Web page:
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New blood thinner compound reduces bleeding risk

blood thinners

HQ Team

May 3, 2023: Researchers at the University of Michigan and the University of British Columbia have developed a new blood thinner compound that is safer and more effective.

The researchers have designed a new compound called MPI 8 that decreases the risk of bleeding—a common side effect of existing blood thinners.

“The development of MPI 8 represents a major breakthrough in the field of blood clot prevention and treatment,” said Dr. Jay Kizhakkedathu, a professor and Canada Research Chair at UBC’s department of pathology and laboratory medicine and the UBC Centre for Blood Research. “By targeting a specific molecule involved in clot formation without disrupting the natural clotting process, we’ve created a blood thinner that has proven safer and more effective in animal models, with enormous potential to improve human lives as well.”

Initial animal trials have offered promising results in the prevention of blood clot and thrombosis. Human trials are awaited to confirm the results’ efficacy.

Blood thinners’ risks

Anticoagulants or blood thinners are a lifesaver for people with heart ailments or at risk of heart attacks or strokes. When left untreated, they can lead to life-threatening conditions such as deep vein thrombosis, heart attack, pulmonary embolism, and stroke. In people with a heart rhythm disorder called atrial fibrillation (Afib), these medicines can reduce the risk of a stroke by 70 percent.

The blood thinners commonly prescribed are heparin, direct oral anticoagulants (DOACs) and warfarin, which target enzymes essential for blood clotting. But one of the dangers of disabling these enzymes is that it upsets the normal clotting process after any injury.

Polyphosphate and MPI8 bonding

The UBC and Michigan scientists decided to take a safer route by targeting a polyphosphate molecule that hastens the clotting process but is not essential for the clotting to take place.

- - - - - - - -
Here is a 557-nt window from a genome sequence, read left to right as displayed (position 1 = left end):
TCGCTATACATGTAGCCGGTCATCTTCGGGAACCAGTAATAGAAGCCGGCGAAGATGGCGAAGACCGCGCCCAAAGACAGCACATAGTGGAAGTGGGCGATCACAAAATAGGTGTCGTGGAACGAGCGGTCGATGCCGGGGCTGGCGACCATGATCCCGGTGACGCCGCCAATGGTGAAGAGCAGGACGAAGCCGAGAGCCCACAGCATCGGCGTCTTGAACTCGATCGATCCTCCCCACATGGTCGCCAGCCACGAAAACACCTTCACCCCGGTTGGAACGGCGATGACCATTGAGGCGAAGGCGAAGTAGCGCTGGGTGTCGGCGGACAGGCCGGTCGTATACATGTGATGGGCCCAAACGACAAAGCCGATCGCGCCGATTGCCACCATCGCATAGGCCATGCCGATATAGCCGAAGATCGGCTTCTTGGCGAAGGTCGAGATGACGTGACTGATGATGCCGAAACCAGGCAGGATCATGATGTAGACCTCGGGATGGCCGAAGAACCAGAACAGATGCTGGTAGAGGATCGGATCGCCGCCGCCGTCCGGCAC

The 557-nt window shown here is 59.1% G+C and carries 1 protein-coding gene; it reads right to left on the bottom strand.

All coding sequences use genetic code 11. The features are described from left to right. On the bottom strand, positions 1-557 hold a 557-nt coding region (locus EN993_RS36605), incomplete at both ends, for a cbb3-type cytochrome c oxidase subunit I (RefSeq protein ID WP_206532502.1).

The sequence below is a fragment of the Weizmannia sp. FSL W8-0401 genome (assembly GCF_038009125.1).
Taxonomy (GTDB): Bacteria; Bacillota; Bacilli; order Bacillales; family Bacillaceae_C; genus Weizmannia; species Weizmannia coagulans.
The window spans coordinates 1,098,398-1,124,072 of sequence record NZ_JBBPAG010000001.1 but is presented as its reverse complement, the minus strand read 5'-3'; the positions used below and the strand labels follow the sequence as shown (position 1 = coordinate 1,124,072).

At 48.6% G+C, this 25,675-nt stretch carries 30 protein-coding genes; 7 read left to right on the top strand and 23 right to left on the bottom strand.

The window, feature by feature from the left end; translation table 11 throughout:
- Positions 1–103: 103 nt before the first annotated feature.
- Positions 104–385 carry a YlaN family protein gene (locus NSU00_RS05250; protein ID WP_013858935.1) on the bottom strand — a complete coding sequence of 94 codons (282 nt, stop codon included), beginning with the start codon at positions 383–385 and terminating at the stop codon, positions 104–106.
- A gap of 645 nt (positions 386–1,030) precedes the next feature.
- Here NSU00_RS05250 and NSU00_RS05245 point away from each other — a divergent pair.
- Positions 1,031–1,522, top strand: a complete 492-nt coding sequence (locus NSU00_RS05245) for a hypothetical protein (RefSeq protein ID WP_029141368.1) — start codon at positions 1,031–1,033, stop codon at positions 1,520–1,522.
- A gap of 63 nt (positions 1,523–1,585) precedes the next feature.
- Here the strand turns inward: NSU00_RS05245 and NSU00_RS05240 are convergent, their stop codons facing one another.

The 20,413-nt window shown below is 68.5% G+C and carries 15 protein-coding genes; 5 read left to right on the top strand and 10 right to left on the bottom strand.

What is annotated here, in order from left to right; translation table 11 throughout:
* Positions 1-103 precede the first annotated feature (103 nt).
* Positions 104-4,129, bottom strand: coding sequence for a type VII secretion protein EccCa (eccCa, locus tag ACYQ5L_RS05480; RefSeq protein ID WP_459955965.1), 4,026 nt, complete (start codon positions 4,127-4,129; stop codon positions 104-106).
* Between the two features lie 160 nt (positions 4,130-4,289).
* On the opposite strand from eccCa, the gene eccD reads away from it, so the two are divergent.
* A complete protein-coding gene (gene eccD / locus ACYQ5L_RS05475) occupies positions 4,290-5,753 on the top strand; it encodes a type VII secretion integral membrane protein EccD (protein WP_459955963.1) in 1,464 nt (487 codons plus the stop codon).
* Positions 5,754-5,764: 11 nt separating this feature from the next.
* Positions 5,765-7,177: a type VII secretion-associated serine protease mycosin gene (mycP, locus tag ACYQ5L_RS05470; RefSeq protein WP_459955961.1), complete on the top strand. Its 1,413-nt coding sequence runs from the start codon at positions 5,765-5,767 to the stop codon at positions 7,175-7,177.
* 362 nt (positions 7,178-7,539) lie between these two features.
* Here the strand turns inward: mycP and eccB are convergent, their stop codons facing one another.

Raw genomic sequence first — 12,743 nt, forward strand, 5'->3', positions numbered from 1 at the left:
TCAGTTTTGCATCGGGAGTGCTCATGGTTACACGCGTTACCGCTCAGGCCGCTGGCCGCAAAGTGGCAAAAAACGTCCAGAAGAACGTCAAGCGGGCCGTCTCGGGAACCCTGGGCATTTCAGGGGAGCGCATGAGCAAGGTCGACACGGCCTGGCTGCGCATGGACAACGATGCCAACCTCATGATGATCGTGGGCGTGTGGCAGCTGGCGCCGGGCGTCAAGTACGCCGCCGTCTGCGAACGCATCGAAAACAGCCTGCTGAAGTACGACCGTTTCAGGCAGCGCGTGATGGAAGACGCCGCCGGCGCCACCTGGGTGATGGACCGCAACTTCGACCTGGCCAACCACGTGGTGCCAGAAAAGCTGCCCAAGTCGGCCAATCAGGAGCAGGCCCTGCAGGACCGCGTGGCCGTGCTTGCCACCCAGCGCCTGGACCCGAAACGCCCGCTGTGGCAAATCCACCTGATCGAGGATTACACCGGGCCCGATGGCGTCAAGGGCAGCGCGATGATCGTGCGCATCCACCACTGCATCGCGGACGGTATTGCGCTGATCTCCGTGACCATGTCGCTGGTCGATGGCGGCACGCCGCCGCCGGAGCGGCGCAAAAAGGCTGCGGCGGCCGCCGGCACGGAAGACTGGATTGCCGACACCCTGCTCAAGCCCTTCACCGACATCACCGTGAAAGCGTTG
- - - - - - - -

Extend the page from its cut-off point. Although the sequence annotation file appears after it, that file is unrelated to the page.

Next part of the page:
“Our thought was that polyphosphate might be a safer target to go after with an antithrombotic drug, because it would just slow these clotting reactions down—even if we take out 100 per cent of the action of the polyphosphate,” said Dr. Jim Morrissey, a professor of biological chemistry and internal medicine at the University of Michigan. “We really had to come up with an extremely novel way to target it compared to the usual drugs that target clotting, and that’s where the expertise of Dr. Kizhakkedathu’s lab became so important.”

The chosen molecule MPI8 carries “smart” binding groups with positive charges that are drawn to polyphosphate’s negative charge. This MPI8 molecule binds to the polyphosphate and stops its action.

In preclinical studies, MPI 8 demonstrated remarkable effectiveness in preventing blood clots in mice without increasing bleeding risk. The drug showed no signs of toxicity, even at high doses.

Initial animal trials have offered promising results in the prevention of blood clot and thrombosis. Human trials are awaited to confirm the results’ efficacy.

“Not only does the drug show promise as a safer and more effective option for patients, but the design platform we used to create MPI 8 is flexible, potentially allowing for the development of additional compounds with similar properties and efficacy,” said Dr. Chanel La, who worked on the project as a chemistry PhD student in the Kizhakkedathu lab. “Assuming our work continues to produce positive results, I would be very excited to get MPI 8 into an approved clinical trial and bring this drug closer to becoming a reality for patients in need.”

The research paper can be accessed here.

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